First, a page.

Students of the Ghana School of Law have decided to march to Parliament today Tuesday March 5 2019 to petition the Speaker, Prof. Aaron Mike Oquaye to set up a committee to investigate the recent mass failure in the Bar examination.
Results released by the Independent Examinations Committee of the General Legal Council, show that only 64 students out of the about 800 students passed in all papers.
In 2018, students of the school took a series of actions in protest of the Bar examination results which were also poor.
Also, more than 80% of students who wrote the examination in May 2017 failed, as only 91 out of the over 500 candidates passed.
The SRC President of the Ghana School of Law, Emmanuel Kwabena Owusu Amoah told Accra based Citi FM that, they strongly believe that the problem of mass failures is not from the students.
“We are petitioning Parliament to form a commission of inquiry into the whole matter. We as students believe strongly that the problem is not from us and we also believe that the problem also do not come from our lecturers because we are being taught by some of the best legal brains in Ghana but we want the serious inquiry into the situation to find out what exactly the problem is.”
Lecturers, including Justices of the Supreme and Appeals Courts, together with some seasoned lawyers are livid over the recent School of Law exam results which has been described as the worst Bar exam results recorded in the history of the school.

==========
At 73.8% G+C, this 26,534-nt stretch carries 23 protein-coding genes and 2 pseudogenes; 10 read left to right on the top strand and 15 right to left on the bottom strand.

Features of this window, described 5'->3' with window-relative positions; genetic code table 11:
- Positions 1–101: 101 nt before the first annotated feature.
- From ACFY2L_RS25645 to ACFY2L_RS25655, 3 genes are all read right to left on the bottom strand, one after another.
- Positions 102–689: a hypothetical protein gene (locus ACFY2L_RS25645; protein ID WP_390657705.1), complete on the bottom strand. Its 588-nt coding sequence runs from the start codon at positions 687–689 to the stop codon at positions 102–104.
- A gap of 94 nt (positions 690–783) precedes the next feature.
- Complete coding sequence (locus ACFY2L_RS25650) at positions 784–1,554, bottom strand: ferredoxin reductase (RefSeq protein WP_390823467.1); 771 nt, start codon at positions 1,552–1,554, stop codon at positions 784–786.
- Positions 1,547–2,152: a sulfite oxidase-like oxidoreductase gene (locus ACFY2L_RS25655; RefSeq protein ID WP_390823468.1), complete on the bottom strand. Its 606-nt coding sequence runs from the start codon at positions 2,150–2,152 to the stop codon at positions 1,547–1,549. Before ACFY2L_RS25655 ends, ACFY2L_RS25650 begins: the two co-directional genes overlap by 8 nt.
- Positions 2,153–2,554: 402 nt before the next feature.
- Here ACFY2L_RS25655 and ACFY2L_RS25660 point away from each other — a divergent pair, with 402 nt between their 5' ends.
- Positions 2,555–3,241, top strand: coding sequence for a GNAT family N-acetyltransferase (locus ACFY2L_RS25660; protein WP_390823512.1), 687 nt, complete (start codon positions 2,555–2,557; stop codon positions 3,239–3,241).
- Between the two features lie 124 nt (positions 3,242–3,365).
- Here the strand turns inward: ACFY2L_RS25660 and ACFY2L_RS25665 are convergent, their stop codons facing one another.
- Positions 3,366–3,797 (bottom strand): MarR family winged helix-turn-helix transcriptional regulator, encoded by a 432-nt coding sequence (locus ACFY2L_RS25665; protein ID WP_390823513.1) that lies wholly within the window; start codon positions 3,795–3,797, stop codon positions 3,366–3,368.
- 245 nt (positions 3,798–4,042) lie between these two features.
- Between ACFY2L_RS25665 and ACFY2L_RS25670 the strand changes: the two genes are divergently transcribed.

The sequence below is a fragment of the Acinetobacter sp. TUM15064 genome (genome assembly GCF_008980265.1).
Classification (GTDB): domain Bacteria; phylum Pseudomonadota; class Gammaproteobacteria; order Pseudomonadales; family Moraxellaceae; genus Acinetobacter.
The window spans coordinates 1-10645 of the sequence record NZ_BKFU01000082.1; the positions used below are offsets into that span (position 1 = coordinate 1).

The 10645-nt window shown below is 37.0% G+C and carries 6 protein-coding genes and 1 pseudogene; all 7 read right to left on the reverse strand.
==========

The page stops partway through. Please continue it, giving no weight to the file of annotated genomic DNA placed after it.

They have since threatened to resign en bloc over the mass failure.
‘Law students not to blame for mass exams failure’
An immediate past executive of the Students Representative Council (SRC) of the Ghana School of Law, Isaac Wilberforce Mensah, recently noted that the high number of failures recorded in the final exams for students of the school was not the result of a lack of preparedness on the part of the students.
According to him, the students put a great deal of work into their studies, even before getting into Law School and hence, cannot be accused of lack of effort.
He suggested that the problem was an indication of a problem with the General Legal Council.
“The only new introduction to this system is the people setting the questions and the people who are marking, not the lecturers. So it can’t be the lecturers that are not teaching well. It has to do with the marking. There is something wrong, and it is not the fault of the lecturers as well, because the lecturers would teach and it appears it is not the lecturers that are marking,” he added.